The family of Florence Puana, whose videotaped testimony in federal court helped convict her granddaughter and Honolulu’s former police chief before her death, has decided to hold a private memorial service for Puana because of the coronavirus pandemic.
The family did not say when the private service will be held.
In a statement, Puana’s family said today:
“At the direction of the Catholic Diocese of Honolulu, and after careful consideration, and with heavy hearts, the Puana ohana has decided to hold a private family memorial service for our beloved mother Florence Puana. Although it saddens us to exclude those who befriended and loved her through the years, we feel it our duty to act in a responsible manner due to the current situation relating to the world’s coronavirus problem in order (to)protect and help keep our community safe. A celebration of her life will be held at a later date in the future. Florence would want all of us to remember, just because we are keeping our distance physically, does not be mean we no longer share our ALOHA with each other. Use good judgment, follow all recommended guidelines, take care of each other, and most of all God Bless.”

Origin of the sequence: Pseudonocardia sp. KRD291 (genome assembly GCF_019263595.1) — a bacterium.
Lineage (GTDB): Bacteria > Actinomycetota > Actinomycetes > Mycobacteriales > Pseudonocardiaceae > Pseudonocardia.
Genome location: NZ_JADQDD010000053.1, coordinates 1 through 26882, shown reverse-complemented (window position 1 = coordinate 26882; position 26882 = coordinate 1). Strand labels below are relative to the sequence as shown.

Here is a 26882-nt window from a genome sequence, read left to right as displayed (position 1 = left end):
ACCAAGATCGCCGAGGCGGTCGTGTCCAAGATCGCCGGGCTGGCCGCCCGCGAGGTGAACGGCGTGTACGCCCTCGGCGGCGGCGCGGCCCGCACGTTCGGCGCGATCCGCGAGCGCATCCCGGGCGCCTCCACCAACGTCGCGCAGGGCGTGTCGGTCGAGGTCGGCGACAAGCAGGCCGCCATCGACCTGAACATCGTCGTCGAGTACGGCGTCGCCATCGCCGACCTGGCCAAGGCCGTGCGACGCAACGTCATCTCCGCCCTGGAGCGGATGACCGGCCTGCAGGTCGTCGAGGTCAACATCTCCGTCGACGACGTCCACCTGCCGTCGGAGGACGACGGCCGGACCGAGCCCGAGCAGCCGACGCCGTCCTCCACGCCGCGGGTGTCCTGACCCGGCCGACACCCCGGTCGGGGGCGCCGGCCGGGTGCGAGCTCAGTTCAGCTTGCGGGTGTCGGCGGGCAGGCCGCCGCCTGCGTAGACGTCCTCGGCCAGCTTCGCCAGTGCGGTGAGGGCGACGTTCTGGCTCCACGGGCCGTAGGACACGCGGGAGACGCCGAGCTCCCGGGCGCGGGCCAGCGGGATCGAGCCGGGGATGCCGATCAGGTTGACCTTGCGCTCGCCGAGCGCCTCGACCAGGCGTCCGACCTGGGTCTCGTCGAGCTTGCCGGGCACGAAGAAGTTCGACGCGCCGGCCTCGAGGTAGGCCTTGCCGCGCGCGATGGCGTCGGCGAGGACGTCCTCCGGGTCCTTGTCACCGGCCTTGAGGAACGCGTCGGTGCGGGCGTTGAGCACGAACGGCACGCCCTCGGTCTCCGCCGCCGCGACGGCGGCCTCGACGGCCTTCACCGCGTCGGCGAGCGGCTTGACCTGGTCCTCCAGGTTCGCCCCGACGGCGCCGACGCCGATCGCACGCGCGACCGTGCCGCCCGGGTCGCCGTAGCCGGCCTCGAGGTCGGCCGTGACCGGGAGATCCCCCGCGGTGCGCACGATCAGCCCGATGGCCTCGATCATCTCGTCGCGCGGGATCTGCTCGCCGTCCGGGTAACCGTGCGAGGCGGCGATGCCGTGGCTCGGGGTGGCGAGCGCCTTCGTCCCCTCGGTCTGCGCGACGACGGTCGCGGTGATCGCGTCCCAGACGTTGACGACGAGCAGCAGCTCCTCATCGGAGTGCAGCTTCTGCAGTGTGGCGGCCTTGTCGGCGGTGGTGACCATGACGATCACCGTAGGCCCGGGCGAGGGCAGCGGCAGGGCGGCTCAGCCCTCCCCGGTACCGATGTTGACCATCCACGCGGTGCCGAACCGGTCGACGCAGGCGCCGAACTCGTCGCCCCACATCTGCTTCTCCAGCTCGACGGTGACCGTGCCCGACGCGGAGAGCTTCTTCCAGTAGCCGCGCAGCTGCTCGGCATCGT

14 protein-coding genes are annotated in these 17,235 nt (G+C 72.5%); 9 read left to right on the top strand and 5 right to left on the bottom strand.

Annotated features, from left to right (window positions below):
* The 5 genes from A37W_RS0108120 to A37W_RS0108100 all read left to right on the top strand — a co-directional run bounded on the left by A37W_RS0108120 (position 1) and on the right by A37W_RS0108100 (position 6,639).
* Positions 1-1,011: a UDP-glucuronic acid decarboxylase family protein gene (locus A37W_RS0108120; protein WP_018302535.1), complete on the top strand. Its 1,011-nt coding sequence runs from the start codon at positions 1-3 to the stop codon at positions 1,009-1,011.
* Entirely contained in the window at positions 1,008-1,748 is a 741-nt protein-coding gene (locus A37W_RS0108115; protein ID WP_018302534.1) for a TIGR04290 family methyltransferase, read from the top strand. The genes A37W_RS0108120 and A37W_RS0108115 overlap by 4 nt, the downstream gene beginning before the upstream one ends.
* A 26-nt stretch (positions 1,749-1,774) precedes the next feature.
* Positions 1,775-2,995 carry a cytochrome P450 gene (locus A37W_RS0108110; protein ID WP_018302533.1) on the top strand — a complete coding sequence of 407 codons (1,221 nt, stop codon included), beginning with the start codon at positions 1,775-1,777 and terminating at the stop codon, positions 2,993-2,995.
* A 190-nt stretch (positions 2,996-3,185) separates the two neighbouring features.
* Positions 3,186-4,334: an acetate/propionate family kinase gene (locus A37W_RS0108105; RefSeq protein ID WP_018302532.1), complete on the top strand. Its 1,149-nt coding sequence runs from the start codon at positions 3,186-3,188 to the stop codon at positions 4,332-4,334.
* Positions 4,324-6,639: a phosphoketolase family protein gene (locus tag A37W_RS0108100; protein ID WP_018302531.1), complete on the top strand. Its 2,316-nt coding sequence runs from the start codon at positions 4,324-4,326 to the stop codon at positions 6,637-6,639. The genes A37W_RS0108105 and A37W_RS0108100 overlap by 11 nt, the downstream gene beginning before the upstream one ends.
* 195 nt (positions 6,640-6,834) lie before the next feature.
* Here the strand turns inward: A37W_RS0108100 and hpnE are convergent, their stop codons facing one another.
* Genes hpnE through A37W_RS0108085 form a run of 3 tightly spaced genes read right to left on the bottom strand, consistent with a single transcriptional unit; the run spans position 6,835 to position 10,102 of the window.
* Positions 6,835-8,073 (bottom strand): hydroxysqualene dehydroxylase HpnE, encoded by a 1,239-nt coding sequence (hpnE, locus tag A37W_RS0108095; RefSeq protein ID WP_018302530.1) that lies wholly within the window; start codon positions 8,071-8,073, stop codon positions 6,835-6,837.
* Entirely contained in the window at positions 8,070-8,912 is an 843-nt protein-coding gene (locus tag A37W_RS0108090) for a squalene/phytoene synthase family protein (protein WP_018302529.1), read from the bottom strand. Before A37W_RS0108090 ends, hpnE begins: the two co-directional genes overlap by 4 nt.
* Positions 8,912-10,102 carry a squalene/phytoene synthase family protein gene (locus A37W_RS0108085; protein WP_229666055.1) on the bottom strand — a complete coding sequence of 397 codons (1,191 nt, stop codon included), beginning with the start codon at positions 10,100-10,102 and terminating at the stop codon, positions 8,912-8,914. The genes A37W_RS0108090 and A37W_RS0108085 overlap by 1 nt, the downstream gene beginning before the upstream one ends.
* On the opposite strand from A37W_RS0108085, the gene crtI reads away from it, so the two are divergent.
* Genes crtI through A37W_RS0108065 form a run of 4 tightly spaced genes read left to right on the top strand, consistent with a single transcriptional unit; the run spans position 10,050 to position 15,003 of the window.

Puana died on Feb. 13 at the age of 100.
She was a great-great-great-grandmother with an eighth grade education from Makawao, Maui, who trusted her granddaughter — former deputy Prosecutor Katherine Kealoha — to take control of her finances to help orchestrate a reverse mortgage that ended up being bogus.
Because she was 99 years old at the time of the federal trial of former police chief Louis Kealoha and Katherine Kealoha, federal prosecutors wanted to videotape Puana’s testimony on April 30 so it could be heard before jurors.
The Kealohas’ trial in U.S. District Court ended in June with them being found guilty of scheming to frame Puana’s son, Gerard Puana, stealing the Kealohas’ mailbox and lying to investigators to cover up their actions. Also convicted were Honolulu Police Department Lt. Derek Wayne Hahn and HPD officer Minh-Hung “Bobby” Nguyen.
The Kealohas each faced 20 years in prison when they were scheduled to be sentenced in U.S. District Court on Tuesday. But on the eve of their sentencing, federal court also shut down because of coronavirus pandemic.
No date has been scheduled for their sentencing.